Sure, you’re saving money in the short-term, but it’s not benefiting you in the long run. Just because an industry is in a down-turn, doesn’t mean that consumers magically disappear and go away. They’re still there and they’re more selective than ever. They’re going to be looking for alternative companies to do business with as companies are closing their doors and going out of business. The oil and gas industry is slowing, but it’s not stopping. The existing wells and rigs are still going to need parts, supplies and services.
The consumers are going to be shopping around and looking for ways to save money. It’s in your best interest to keep your name in front of the consumer! You’ll want to stand out from the competition. Do you want to be remembered or forgotten?
When the industry does turn back around, who will the consumer be more likely to buy from? YOU! Because you never went away.
The wonderful thing about Don’s Directory is that we make it possible for you to save money while still keeping your name out there. We offer advertising options that aren’t going to “break you” and spend your entire budget in one shot. We are the cost-efficient way for your company to stay relevant. For more information on our advertising options, please visit our website at www.donsdirectory.com.
“This program will set a much better baseline for Texas seismicity,” Dr. Scott Tinker, state geologist of Texas, said.
By Jennifer Delony
Texas Gov. Greg Abbott in June signed legislation that authorized $4.47 million in funding for the TexNet seismic monitoring program, which will be led by the Bureau of Economic Geology – State Geologic Survey of Texas – at University of Texas at Austin.
“This program will set a much better baseline for Texas seismicity,” Dr. Scott Tinker, state geologist of Texas and director of the Bureau of Economic Geology, told Oilman on June 24. “Understanding Texas base level seismicity can help in many ways not just related to disposal of fluids from oil and gas wells; we have a lot that goes on in Texas – industrial as well as natural.”
According to Tinker, the program will help Texas lead a national response to growing concern over increases in seismic activity.
“We are forming a research team with different expertise at University of Texas, and we’ll collaborate with other universities, including Southern Methodist University, Texas A&M, and Stanford University, as well as with other states,” he said.
The TexNet program will include the purchase and installation of 22 new permanent seismometers in Texas to add to the 16 seismometers currently installed throughout the state.
“We’ll decide what types of permanent seismometers we want this summer, and we’ll open that up for public bid, and by mid to late fall we will begin to deploy them on a station-by-station basis throughout Texas,” he said. “That also will require permitting with landowners because they will be in place for a long time.”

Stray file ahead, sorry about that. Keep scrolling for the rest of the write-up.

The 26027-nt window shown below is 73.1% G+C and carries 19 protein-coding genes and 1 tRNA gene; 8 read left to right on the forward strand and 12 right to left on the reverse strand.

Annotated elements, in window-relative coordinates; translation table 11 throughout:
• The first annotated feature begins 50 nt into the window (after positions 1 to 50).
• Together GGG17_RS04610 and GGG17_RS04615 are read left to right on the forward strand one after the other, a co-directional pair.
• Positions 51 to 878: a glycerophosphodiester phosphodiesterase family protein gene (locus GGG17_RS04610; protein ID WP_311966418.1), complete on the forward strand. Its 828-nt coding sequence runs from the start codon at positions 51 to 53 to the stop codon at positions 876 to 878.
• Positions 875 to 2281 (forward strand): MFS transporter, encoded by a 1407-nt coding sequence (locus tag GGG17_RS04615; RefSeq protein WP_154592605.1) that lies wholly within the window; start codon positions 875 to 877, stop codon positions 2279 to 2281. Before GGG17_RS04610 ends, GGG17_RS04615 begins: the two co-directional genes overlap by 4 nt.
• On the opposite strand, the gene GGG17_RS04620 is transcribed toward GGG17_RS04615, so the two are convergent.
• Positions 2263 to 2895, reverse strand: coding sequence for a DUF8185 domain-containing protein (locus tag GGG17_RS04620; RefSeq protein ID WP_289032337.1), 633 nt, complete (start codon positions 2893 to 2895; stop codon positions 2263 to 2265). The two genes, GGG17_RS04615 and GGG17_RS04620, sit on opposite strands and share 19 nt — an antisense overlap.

Deployment of the permanent arrays will continue throughout 2016, Tinker added.
During deployment, Tinker said the team will make sure that data collected from the arrays meet the protocols established by the U.S. Geological Survey and the Incorporated Research Institutions for Seismology.
The TexNet program also will include the purchase and deployment of 36 portable seismometers.
“This summer we will also begin to decide what types of portable arrays we want, put that out for public bid, and then begin to acquire them,” Tinker said. “We will probably have those arrays staged in three facilities that the Bureau of Economic Geology has across Texas – in Midland, Austin and Houston – so that they are accessible to different parts of the state.”
When and how the portable arrays are deployed will be determined by seismic events, he said, adding that an advisory committee and technical group will decide whether new seismic events can be explained by natural causes and whether those events warrant deployment of portable arrays in order to pinpoint the event by geographic location and by depth.
Data from the permanent arrays will be available to the public.
“We’re hoping that local schools and libraries will get excited about knowing what is going on seismically in their areas,” he said.
Data obtained from the portable arrays relating to specific seismic events will be studied by the TexNet group and released to the public on a case-by-case basis.
“The exciting thing about this program is that it has brought industry, government, universities and even NGOs together around the topic of seismicity,” Tinker said. “They are engaged in understanding this problem better.”
In a field of brittle yellow grass and clotted mud about five miles north of Dickinson, North Dakota, stands a cemetery of sorts. Drilling rigs stretch into the sky like tall skeletons. The occasional lone truck rattles along a dirt road. Otherwise, the location is deserted.
Similar graveyards have been popping up across the western half of the state since the price of oil sharply declined last fall. These once-great moneymakers that drew thousands to the state are now idle, or “stacked,” in the lingo of the oil fields. As more and more companies have stopped drilling following the decline in the price of oil last year, the term has become all too familiar.